This is the last ride! I’m finally coming home. I will have a story to tell my kids and grandkids. I will be the legend in my own story. I just need to stay focussed and pedal my way without getting the tyres damaged. That’s all that is needed.
It was the Sinhala and Tamil New Year – and I had the honour of being a guest at Paramee’s house. Once I show you the breakfast table – you will know exactly what I mean. Paramee even packed me lunch to have on the way. I love this guy – I really wish him and his family nothing but the best.
The night before, I was adjusting the tyres, repairing the damaged ones, making sure the margin for error is at its lowest. So there I went, along the Galle Road witnessing beautiful beaches and people celebrating New Year. I realized for the New Year, Colombo is a ghost town, but Down South and everywhere else is full of people. So I wasn’t alone at all. Whenever I stopped to pump air or fix the tyres, people would often stop by and offer a helping hand. It’s these small acts of kindness that makes me realize that there is hope for this place.
I came to Galle – the place I couldn’t come the previous day because of the heavy showers. One of my campus juniors – Viranga Dias was there for me with his brother with some food! God I love these people. He told me to stay at the Galle Railway station the day before because my Facebook profile was all about me cycling around the country! I had 115 km remaining. Could I make it to Colombo or should I rest another day?
Galle Road is very narrow and you are competing for that small space along with everyone else. You need to be careful with intercity buses. I passed coastal towns such as Hikkaduwa which have more tourists than Sri Lankans! This reminded me of Arugambay – however, I feel the beach has lost its value because every Tom, Dick and Harry goes there. Cycling alone can be quite frustrating – and you need a lot of patience. I came up with a schedule – I will take a 10 min rest after every 40 min of cycling.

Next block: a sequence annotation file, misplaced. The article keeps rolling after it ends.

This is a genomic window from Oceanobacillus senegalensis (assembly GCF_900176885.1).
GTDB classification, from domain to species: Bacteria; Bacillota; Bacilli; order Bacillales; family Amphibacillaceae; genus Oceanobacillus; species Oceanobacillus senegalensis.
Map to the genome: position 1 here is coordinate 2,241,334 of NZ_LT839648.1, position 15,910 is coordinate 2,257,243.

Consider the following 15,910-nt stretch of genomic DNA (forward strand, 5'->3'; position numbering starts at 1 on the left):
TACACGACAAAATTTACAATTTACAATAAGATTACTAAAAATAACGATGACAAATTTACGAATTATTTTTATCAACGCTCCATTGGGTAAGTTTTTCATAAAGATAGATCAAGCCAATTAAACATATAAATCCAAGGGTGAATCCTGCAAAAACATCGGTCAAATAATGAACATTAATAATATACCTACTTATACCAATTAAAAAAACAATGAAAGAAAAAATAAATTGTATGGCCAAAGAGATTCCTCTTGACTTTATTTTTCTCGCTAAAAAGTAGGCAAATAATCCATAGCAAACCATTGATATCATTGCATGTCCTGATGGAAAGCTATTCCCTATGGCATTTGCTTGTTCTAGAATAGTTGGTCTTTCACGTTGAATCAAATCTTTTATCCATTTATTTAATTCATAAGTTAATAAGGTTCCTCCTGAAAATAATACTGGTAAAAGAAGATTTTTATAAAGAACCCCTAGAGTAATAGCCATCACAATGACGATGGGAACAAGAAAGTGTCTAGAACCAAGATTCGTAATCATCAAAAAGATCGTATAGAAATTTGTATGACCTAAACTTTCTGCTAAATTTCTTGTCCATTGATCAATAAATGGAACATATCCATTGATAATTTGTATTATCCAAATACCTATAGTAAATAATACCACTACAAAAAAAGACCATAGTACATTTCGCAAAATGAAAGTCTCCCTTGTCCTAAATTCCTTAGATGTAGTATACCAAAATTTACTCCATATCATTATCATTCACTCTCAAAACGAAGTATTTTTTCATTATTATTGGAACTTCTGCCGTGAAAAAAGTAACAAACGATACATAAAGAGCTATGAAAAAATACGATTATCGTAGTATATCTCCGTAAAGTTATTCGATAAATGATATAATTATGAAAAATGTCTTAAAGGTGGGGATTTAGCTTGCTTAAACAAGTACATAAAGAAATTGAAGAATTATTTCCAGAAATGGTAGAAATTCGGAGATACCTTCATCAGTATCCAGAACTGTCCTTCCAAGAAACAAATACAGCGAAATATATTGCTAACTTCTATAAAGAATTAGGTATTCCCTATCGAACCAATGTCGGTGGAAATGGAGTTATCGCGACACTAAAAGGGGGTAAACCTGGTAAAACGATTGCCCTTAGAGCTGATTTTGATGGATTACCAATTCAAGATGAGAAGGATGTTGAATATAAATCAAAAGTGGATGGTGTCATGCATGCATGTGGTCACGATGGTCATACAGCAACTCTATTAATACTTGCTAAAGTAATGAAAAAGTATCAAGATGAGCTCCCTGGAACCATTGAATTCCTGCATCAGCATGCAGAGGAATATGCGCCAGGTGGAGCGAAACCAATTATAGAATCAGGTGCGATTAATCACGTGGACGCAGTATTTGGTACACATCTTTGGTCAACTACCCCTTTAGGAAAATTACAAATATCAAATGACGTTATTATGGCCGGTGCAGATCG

I must have been very lucky from this point on; there wasn’t a single puncture on the way. The roads were smooth and I could feel the bike gliding over the road. When I reached the Kalutara Bodhiya I knew I didn’t have to stay an extra night. This was a place where I have cycled with Saroj and I knew there was only 50 km to my home at this point. You can do this Fadil! You can do this!
It was getting dark, but the roads were lit because people were visiting families or going to the temple. In Moratuwa, people were outside their homes, playing cards, lighting up crackers. I didn’t feel bored at all. When I reached Rathmalana, I took the road from the Maliban Factory. This was the shortest route to home. I gain speed when I go through familiar roads. When I am down to 10 km of cycling I have my celebratory break. I bought two cans of Redbull from a supermarket which was luckily open at that time. The ride back home was sweet! I reached my lane and I can see my parents waiting outside for me. The sailor is finally back from sea. I don’t care whether anyone will know about this story, or whether I will be famous because of it – all I know is I did it, against all odds and I did something which I always wanted to do. I have never felt this much of gratitude to the people, my country, Mother Nature and the Almighty for keeping me safe, giving me an experience that no ordinary person will ever see and making sure I would reach home in one piece.